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Oct 07 2013

Sunday London

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I found myself in London over a weekend for work recently. I spent Saturday touristing among a group of people every bit as busy as a London rush hour. London is every bit as frenetic on a Saturday.

Sunday, however, is a different story. There is an almost sleepy feel to a Sunday morning as London stretches and yawns and tries to make up its mind what it wants to do on its day off.

I decided that I wanted to attend a service and one of London’s grand old churches. After a bit of thought I settled on Westminster Abbey. It was founded in 960 and the present day church was built in 1245 by Henry the Third. This gives it a defensible claim on being the mother church of the English language, and there have been services on the spot for over a thousand years.

I made my way in to central London on the train, and discovered that this is the day that most of the public works are done on the Underground. Construction on the Jubilee line left me stranded a stop away from Westminster and I had to do some rerouting on the fly (Bakerloo to District) to arrive at the Abbey a bit winded, and about ten minutes late. It pays to know what is going on because I walked up to the guard at the West gate and asked if I was too late for Matins. He directed me in after he had just turned away someone previously.

There is no tourism allowed on Sundays at the Abbey but they are always welcoming to worshippers. Information is here if you find yourself in the same situation.

The vaulted baroque cathedral was filled with the sound of Elgar and the organ and choir combined to wrap me in sound that hung on a full three seconds after the strains of the song completed. I fancied that I could hear the echoes of previous services in the slowly dying reverberation.

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Although a bit more “high church” than I am personally used to, the service was beautiful and I found my self tiliting my head far back to admire the high, vaulted ceilings and the beautiful stained glass. It continues to amaze me that all of this was put together with no power tools. Only the determination of man to build a house worthy of their God with the means of the day. Truly inspiring.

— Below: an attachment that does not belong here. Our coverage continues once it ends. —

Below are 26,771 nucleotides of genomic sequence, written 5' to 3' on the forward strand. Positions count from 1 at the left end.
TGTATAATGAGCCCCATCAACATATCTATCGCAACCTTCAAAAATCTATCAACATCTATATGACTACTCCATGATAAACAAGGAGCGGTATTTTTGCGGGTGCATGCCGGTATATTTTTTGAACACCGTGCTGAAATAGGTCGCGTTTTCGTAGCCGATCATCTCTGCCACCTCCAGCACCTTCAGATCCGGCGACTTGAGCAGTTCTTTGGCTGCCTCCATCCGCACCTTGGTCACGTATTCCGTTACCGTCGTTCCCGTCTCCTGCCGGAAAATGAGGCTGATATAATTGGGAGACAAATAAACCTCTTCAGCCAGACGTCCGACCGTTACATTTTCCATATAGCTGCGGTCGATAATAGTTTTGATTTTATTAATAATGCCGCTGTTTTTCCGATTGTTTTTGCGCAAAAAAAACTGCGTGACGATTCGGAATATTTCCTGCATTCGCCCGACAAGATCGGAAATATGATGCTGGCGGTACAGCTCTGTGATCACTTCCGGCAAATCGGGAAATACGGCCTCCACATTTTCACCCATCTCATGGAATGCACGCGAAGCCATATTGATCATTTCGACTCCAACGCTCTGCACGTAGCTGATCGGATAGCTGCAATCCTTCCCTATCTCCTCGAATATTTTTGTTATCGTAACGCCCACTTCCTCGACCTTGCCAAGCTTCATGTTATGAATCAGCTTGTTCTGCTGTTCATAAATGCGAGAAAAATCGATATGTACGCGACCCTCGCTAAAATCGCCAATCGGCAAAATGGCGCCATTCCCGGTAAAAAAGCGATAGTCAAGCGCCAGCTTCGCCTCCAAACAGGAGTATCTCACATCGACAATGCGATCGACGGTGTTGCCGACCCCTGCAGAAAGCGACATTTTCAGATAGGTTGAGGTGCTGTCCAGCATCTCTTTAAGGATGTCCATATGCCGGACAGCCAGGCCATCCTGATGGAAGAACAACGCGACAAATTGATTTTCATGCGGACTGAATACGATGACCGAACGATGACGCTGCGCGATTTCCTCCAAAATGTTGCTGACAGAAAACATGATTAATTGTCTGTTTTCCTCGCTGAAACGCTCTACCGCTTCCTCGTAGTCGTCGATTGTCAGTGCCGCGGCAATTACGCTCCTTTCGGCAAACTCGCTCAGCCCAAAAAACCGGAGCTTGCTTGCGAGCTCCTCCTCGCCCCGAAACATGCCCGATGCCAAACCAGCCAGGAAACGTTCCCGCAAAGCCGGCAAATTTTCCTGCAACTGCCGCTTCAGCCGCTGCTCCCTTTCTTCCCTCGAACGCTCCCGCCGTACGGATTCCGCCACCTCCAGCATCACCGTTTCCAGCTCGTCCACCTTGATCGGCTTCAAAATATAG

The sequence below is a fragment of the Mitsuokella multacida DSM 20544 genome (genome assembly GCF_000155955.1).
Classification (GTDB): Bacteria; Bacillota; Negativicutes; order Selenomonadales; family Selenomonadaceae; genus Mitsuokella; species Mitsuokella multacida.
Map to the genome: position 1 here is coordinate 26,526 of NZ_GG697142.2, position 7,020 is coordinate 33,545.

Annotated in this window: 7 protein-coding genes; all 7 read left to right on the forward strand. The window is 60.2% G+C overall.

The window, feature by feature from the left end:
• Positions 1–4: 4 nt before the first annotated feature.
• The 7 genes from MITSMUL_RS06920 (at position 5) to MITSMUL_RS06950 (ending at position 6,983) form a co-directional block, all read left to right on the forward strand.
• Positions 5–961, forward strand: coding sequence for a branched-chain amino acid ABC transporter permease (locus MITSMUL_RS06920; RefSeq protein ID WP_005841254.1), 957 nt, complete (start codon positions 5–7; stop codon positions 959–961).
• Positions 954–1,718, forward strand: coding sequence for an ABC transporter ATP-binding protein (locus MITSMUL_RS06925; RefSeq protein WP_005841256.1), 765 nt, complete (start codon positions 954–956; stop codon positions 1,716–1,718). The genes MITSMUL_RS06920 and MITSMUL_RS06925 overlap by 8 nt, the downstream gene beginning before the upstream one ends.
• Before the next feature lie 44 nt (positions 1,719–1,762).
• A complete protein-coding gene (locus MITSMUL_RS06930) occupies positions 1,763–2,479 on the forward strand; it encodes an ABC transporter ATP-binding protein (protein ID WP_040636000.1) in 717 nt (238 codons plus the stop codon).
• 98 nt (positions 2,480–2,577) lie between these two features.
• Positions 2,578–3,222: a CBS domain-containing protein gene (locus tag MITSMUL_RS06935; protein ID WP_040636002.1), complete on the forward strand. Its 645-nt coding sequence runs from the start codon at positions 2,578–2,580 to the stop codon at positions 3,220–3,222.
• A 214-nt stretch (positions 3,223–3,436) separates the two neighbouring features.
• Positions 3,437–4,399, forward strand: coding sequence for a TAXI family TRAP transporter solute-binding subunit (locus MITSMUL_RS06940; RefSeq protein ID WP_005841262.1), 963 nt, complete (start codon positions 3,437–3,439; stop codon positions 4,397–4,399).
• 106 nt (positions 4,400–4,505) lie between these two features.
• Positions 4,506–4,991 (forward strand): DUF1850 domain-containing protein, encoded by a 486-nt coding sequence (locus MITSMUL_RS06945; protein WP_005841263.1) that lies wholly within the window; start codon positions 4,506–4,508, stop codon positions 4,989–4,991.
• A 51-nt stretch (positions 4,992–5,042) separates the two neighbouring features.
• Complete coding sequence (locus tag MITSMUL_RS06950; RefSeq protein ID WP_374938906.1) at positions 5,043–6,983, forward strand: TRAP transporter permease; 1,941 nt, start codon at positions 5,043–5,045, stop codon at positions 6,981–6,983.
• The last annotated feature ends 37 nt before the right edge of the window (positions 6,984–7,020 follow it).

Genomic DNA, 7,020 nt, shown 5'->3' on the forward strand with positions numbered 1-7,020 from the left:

The Priest spoke on pilgrimages in her homily. She referred to Chaucer to remind us that the people telling stories in Canterbury Tales were on a pilgrimage themselves.

Westminster is so crammed with statuary and memorials and other art that it is amazing that it does not distract from the worship. Somehow, in its controlled chaos it all adds to the process. I found myself ruminating that I was on a bit of a pilgrimage of my own that day. Among the statues of Newton and Edward the Confessor, and my seat in the poets corner where Ben Johnson and William Shakespeare are honored I felt very small. Humble and insignificant. I had made my journey of five thousand miles and sat among a group of other visitors who seemed to share the same sense of awe and reverence I did.

I spoke to the priest briefly after the service about her message of seeking the spiritual. She was very kind and spent a moment and pointed out that the thrust of her message was that seeking God was a journey, not a destination and we were all pilgrims as we looked toward that goal.

A journey. A pilgrimage of constant motion and slow movement towards a goal we can never quite achieve. That does sum it up nicely.

Unlike some other churches I have visited there was no invitation to coffee or tea, but rather a slow hushed parade to the exit as we headed back to our own discrete lives. I realized that I was mostly surrounded by people, like me that had come from near and far, but that this was not where they normally worshipped. It was a pilgrimage that we all shared.

So if you find yourself in a strange city over a weekend, I think there is much to recommend a visit to a beautiful old church not just to see the art and history contained within, but to see it used as it was meant to be.

As a place for humble pilgrims to gather and think about things bigger than themselves. As a time to focus on making themselves better and doing something for those less fortunate.

These are the things that I think God has in mind, and hopefully a church with this much practice under its belt will have an effect on your thoughts and attitudes, as it did on mine.

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